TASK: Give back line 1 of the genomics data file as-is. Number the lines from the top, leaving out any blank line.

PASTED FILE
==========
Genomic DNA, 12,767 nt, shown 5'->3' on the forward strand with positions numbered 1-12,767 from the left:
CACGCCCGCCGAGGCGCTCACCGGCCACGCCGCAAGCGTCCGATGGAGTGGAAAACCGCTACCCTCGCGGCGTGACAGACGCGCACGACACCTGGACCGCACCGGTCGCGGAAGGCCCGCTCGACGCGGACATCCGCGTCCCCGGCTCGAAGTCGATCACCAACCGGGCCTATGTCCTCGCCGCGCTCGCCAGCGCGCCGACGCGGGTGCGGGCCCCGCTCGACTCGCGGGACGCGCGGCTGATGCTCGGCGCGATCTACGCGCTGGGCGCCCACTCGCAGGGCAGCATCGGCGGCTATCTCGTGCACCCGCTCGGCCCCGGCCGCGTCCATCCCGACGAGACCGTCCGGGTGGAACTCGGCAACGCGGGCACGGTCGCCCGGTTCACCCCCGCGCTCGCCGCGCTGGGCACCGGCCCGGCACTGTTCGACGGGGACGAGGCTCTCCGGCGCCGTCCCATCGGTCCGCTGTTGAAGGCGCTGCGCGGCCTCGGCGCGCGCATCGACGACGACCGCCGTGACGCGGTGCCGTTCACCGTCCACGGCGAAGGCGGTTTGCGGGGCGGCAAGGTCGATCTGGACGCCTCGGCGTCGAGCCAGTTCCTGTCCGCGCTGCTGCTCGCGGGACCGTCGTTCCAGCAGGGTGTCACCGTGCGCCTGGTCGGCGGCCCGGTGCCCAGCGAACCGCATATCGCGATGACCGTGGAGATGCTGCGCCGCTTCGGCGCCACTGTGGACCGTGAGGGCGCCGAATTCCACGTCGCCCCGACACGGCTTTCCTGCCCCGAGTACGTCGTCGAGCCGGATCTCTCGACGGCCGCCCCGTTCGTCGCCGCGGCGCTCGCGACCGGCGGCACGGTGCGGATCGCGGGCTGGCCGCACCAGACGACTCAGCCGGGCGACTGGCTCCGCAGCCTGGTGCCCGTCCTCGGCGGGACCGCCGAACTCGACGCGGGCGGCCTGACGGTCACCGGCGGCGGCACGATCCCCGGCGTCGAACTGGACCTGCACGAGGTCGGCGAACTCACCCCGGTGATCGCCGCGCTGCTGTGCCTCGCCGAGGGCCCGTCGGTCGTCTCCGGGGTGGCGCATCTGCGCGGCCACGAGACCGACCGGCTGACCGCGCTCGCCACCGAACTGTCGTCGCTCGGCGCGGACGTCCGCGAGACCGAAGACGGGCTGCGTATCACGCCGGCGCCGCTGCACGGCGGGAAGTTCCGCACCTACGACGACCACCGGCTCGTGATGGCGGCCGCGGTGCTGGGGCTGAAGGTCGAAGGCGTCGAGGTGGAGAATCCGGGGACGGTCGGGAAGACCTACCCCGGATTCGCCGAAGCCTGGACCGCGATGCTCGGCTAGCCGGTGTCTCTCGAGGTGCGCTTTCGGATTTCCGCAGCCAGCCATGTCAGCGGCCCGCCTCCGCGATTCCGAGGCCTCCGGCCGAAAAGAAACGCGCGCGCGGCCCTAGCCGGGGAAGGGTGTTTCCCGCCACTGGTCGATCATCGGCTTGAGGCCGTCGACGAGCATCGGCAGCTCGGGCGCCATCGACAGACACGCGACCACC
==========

Genomic DNA, 12,767 nt, shown 5'->3' on the forward strand with positions numbered 1-12,767 from the left: